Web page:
Holder ‘Brainwashing’ Tape Shows Fast and Furious Motive: Matthew Boyle observes that the Eric Holder tape relea... http://t.co/vBoEvuqc— Big Government (@biggovt) March 19, 2012
From Big Government
Blast from the past. Time article on Obama and Mexican gun violence 2009:
Obama concedes that one major problem in stopping the traffic is the strength of U.S. gun laws — and the gun lobby supporting them. Mexican officials have pushed for the United States to reinstate a Clinton-era ban on assault rifles. Such weapons — especially Kalashnikovs and AR15s — are behind the vast majority of Mexican gang-killings. Both types of guns have been sold widely in Arizona and Texas since the U.S. ban on sale of assault weapons was repealed in 2004. A 2008 Supreme Court decision reinforces the Second Amendment to the U.S. Constitution, making a future ban even more difficult. In his first visit to Mexico in April, Obama said apologetically that it was beyond his power to overturn that. “Assault weapons, as we now know here in Mexico, are helping to fuel extraordinary violence,” he said. “Having said that none of us are under any illusion that reinstating that ban would be easy.”
Right after that meeting. From CNN:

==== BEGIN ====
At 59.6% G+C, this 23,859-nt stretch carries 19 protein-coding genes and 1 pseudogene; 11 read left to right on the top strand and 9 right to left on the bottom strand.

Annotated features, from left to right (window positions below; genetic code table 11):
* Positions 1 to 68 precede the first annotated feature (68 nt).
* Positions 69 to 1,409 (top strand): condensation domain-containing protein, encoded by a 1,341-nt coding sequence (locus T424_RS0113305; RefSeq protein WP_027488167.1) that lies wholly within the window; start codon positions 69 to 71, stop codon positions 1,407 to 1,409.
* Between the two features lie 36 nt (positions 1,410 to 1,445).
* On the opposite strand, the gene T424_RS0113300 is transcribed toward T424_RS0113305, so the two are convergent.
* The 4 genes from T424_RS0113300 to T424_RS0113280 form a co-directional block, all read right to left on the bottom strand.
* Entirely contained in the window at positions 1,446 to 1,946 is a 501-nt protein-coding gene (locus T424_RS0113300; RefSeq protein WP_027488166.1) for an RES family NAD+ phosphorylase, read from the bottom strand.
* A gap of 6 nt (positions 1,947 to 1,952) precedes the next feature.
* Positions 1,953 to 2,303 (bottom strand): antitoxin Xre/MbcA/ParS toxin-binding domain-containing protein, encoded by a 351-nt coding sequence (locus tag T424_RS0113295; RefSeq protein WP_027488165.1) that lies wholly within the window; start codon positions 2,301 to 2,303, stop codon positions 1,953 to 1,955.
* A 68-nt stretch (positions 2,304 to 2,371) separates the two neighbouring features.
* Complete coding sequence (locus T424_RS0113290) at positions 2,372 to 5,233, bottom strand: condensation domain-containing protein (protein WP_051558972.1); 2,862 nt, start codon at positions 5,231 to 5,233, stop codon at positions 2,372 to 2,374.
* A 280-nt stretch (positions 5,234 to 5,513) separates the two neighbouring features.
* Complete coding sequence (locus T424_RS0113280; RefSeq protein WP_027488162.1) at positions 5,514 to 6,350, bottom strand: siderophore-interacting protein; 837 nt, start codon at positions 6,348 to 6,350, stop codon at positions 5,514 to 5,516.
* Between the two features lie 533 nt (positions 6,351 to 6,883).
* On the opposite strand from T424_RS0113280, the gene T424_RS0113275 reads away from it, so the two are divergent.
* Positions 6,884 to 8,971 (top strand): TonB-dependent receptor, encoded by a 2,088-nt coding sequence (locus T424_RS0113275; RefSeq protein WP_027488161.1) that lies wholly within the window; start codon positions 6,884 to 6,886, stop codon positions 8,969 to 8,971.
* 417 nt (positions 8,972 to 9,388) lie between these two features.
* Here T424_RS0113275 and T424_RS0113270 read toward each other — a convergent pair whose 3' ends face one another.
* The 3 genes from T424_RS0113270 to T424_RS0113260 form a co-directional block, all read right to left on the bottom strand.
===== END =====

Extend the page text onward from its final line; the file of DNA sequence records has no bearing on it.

As Mexico approaches its bicentennial, Mexico’s president says his country is fighting significant security problems — many of which are fueled by U.S. policies.
The 2004 end to the U.S. federal assault weapons ban gave criminals new resources, he said.
“They gained access to powerful firearms that they didn’t have before,” he said.
President Barack Obama and Secretary of State Hillary Clinton have repeatedly publicly acknowledged that the United States plays a role in drug violence.
“It’s not only guns; it’s weapons, it’s arsenals of all kinds that come south,” Clinton told the Council on Foreign Relations Wednesday. “So I feel a real sense of responsibility to do everything we can. And again, we’re working hard to come up with approaches that will actually deliver.”
And finally from the Arizona Star:
President Obama: We must seek agreement on gun reforms
It’s been more than two months since the tragedy in Tucson stunned the nation. It was a moment when we came together as one people to mourn and to pray for those we lost. And in the attack’s turbulent wake, Americans by and large rightly refrained from finger-pointing, assigning blame or playing politics with other people’s pain.
But one clear and terrible fact remains. A man our Army rejected as unfit for service; a man one of our colleges deemed too unstable for studies; a man apparently bent on violence, was able to walk into a store and buy a gun.
That’s why our focus right now should be on sound and effective steps that will actually keep those irresponsible, law-breaking few from getting their hands on a gun in the first place.
• First, we should begin by enforcing laws that are already on the books. The National Instant Criminal Background Check System is the filter that’s supposed to stop the wrong people from getting their hands on a gun. Bipartisan legislation four years ago was supposed to strengthen this system, but it hasn’t been properly implemented. It relies on data supplied by states – but that data is often incomplete and inadequate. We must do better.